Through something called a “ratchet clause” current levels of privatisation would be “locked in” on any services not specifically exempted. If Canadian or EU governments want to bring certain services back into public ownership, they could be breaking the terms of the agreement.

If you're worried about TTIP, then you need to know about CETA | Voices | The Independent

Even more troublesome is the fact that it includes new public services. That how can you know what public services that will exist in the future and that they all will be best handled by the free market?

For the first time the EU has negotiated a trade deal with a “negative list” for services. In short this means that unless European governments have explicitly excluded specific services, all services, including new public services in the future, will be automatically open to competition from foreign service providers.
12 reasons the Green/EFA Group is opposed to CETA - #TTIP
 
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joG

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First of all, you have the lack of debate about the agreement, that either media or the politicians have done their job informing about the agreement. That big business have had the opportunity to influence the agreement, while ordinary citizens barely knows that the agreement exists at least here in Sweden.

Also you are correct that it is a very broad topic so in this post I only focus on two problematic areas.

First the right of corporations to sue national government in private courts. From the article in the OP.



https://www.theguardian.com/commentisfree/2016/may/30/ttip-trade-deal-agreements-ceta-eu-canada

This have led to a lot of public opposition so there are now a reformed proposal, but the new ICS model is still bad for democracy, public interest legislation, and taxpayer money.



Zombie attack! TTIP corporate super rights come back from the dead | Corporate Europe Observatory

Also it is risk stopping government to bring certain services back into public ownership.



If you're worried about TTIP, then you need to know about CETA | Voices | The Independent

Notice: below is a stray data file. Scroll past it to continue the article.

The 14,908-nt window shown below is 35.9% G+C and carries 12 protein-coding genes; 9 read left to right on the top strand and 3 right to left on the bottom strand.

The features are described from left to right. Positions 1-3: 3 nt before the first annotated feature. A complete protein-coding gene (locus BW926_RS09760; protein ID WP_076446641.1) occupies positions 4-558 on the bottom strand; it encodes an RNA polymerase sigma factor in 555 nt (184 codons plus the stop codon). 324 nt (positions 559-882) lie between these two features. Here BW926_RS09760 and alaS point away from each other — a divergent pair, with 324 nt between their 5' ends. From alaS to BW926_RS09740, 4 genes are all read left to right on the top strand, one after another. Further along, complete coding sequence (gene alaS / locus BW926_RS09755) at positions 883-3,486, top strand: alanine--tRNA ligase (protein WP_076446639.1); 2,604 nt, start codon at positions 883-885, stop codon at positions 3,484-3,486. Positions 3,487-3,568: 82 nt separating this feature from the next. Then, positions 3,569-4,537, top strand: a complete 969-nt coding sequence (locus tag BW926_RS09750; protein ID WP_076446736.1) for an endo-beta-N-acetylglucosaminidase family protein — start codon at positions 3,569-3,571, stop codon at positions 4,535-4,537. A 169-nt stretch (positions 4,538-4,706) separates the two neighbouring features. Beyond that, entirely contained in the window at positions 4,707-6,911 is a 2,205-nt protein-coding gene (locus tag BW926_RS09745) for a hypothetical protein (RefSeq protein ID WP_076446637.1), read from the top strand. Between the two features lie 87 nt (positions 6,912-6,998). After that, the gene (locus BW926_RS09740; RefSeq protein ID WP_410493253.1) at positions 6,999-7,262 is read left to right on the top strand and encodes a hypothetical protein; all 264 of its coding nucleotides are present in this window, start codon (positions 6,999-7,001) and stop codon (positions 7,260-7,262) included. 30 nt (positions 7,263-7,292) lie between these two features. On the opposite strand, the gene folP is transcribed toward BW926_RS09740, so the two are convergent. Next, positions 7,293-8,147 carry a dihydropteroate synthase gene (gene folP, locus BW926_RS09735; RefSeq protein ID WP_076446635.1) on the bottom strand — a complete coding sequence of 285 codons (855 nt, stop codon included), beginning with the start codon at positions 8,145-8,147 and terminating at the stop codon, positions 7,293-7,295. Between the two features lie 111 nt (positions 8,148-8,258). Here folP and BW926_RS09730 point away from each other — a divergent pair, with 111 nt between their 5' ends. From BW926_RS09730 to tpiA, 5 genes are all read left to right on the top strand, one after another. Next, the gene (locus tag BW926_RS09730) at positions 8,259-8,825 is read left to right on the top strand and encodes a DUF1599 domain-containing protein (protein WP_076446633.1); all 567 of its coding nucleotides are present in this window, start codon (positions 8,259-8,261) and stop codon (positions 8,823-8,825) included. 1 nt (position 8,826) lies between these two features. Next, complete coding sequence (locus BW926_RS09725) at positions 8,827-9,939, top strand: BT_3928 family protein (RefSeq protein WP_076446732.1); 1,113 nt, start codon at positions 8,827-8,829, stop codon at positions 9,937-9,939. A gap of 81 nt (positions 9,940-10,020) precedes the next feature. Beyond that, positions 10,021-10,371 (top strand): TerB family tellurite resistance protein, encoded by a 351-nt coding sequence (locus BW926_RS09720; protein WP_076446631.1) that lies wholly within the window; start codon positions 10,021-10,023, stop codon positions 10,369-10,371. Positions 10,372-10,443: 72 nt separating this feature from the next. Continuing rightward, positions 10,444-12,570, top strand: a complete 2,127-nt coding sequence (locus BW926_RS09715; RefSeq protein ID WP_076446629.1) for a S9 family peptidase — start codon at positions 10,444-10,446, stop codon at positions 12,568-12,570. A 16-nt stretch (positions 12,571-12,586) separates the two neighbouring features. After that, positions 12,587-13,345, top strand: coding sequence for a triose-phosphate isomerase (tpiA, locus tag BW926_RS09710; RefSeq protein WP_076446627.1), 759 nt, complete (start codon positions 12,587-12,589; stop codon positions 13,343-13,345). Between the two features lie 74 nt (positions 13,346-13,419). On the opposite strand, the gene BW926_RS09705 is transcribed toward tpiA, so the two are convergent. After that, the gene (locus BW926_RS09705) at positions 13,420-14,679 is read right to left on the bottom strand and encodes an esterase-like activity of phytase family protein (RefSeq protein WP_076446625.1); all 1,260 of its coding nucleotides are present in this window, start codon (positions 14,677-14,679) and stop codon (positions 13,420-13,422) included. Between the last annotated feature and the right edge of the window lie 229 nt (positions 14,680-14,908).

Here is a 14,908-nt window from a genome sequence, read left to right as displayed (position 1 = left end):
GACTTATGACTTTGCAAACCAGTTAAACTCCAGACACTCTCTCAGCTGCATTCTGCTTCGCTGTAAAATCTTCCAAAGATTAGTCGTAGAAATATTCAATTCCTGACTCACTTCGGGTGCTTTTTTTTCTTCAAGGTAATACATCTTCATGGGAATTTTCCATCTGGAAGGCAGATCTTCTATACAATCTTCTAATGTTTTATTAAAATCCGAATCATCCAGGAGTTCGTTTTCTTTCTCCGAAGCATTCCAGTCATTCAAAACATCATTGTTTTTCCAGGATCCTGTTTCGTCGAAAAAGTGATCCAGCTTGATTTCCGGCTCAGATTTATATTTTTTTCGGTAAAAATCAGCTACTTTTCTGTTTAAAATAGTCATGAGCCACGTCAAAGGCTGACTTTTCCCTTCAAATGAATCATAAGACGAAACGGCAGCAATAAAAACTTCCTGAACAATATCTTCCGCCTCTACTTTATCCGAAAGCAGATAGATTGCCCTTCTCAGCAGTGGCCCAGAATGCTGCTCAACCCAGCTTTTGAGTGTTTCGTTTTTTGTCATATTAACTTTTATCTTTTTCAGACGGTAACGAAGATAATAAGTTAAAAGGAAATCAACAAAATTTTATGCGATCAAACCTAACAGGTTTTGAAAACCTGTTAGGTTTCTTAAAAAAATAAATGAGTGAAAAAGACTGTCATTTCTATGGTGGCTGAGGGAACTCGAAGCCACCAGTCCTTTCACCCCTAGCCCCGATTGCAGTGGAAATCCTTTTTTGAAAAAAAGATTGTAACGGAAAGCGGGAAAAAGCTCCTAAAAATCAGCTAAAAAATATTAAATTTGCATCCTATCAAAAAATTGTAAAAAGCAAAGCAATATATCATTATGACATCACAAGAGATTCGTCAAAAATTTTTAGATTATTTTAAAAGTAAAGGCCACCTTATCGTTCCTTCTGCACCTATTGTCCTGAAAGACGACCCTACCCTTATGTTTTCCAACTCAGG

Even more troublesome is the fact that it includes new public services. That how can you know what public services that will exist in the future and that they all will be best handled by the free market?


12 reasons the Green/EFA Group is opposed to CETA - #TTIP

1) I really see no fundamental problem in a mechanism that protects investors from the economic effects confiscatory measures by governments. What the exact codification should be is open to negotiation. That it must be outside of the jurisdiction and influence of the country concerned seems quite a good idea. This does not seem to prevent beneficial legislation. All it does is to ensure that investors will be protected from the economic consequences from changes a host country might introduce. When Germany legislated closure of nuclear plants they did not want to compensate for the losses to investors resulting from the change. National courts were no alternative, so where should investors go?
BTW it is good for the country to make full compensation for confiscation equivalent laws believable to investors. That means that Investors will be more interested in investing in the jurisdiction, as the legal system is more reliable. As the investment is less risky the investment will require a lower margin and break-even. More investments are profitable and more money will be invested.

2) It is a good idea for the production of most private goods to be out of the hands of public production. That is highly desirable for the citizens of every country. Public production is wasteful and should be removed from governments' mandates. Where do you see a problem?

3) It is relatively straight forward how to tell which goods are private and which are public. Individual cases will be more difficult than others, but there is no real problem there. So again, I am not sure, where the problem is supposed to be.


PS: Again, if the Greens are against CETA, they should be violently against the Lisbon Treaty. That treaty is much more intrusive and intransparent in where it will go. Just think of the Euro or immigration or of the consequences from European court decisions, where EU trumps national law or where the majority of states forces a country to do things that go against its principals.
 
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Bergslagstroll

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ISDS can have huge negative effect while they seem to little need for them in trade agreement like CETA. That investors even want to invest in a country like Brazil, a country with a lot of corruption even if Brazil for a long time have refused ISDS in trade agreements. That both EU countries and Canada have both a lot less corruption and a much better rule of law than Brazil. Also both EU countries and Canada are dependent on international trade so they have strong incentives to treat foreign companies fairly. That at the same time companies can hire lawyers, lobbyist, PR staff and other experts to protect their interests.

There are several reasons for the sharp rise in contentious arbitrations, says Lori Wallach of Public Citizen, a watchdog group. Companies have learnt how to exploit ISDS clauses, even going as far as buying firms in jurisdictions where they apply simply to gain access to them. Arbitrators are paid $600-700 an hour, giving them little incentive to dismiss cases out of hand; the secretive nature of the arbitration process and the lack of any requirement to consider precedent allows plenty of scope for creative adjudications.